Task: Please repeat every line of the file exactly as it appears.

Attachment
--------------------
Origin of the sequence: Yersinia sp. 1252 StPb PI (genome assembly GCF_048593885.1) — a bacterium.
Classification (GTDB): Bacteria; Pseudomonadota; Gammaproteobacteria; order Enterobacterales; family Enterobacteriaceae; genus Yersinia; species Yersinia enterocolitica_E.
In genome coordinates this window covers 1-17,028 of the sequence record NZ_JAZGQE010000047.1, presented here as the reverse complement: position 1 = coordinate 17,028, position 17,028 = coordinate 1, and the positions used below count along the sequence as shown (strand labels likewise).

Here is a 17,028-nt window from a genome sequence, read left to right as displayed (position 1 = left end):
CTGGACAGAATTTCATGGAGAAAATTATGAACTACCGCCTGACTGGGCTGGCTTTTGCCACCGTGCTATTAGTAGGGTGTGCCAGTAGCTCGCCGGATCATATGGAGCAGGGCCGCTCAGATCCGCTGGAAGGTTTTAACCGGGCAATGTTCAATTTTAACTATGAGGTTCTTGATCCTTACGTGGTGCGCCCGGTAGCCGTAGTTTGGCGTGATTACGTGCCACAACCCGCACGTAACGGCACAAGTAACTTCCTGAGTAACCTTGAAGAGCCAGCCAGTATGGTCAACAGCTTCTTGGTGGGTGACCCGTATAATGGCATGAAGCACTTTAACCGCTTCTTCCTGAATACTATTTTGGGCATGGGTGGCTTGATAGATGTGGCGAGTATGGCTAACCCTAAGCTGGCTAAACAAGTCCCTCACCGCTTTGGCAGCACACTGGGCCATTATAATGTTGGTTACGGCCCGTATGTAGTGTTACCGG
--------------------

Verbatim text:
Origin of the sequence: Yersinia sp. 1252 StPb PI (genome assembly GCF_048593885.1) — a bacterium.
Classification (GTDB): Bacteria; Pseudomonadota; Gammaproteobacteria; order Enterobacterales; family Enterobacteriaceae; genus Yersinia; species Yersinia enterocolitica_E.
In genome coordinates this window covers 1-17,028 of the sequence record NZ_JAZGQE010000047.1, presented here as the reverse complement: position 1 = coordinate 17,028, position 17,028 = coordinate 1, and the positions used below count along the sequence as shown (strand labels likewise).

Here is a 17,028-nt window from a genome sequence, read left to right as displayed (position 1 = left end):
CTGGACAGAATTTCATGGAGAAAATTATGAACTACCGCCTGACTGGGCTGGCTTTTGCCACCGTGCTATTAGTAGGGTGTGCCAGTAGCTCGCCGGATCATATGGAGCAGGGCCGCTCAGATCCGCTGGAAGGTTTTAACCGGGCAATGTTCAATTTTAACTATGAGGTTCTTGATCCTTACGTGGTGCGCCCGGTAGCCGTAGTTTGGCGTGATTACGTGCCACAACCCGCACGTAACGGCACAAGTAACTTCCTGAGTAACCTTGAAGAGCCAGCCAGTATGGTCAACAGCTTCTTGGTGGGTGACCCGTATAATGGCATGAAGCACTTTAACCGCTTCTTCCTGAATACTATTTTGGGCATGGGTGGCTTGATAGATGTGGCGAGTATGGCTAACCCTAAGCTGGCTAAACAAGTCCCTCACCGCTTTGGCAGCACACTGGGCCATTATAATGTTGGTTACGGCCCGTATGTAGTGTTACCGG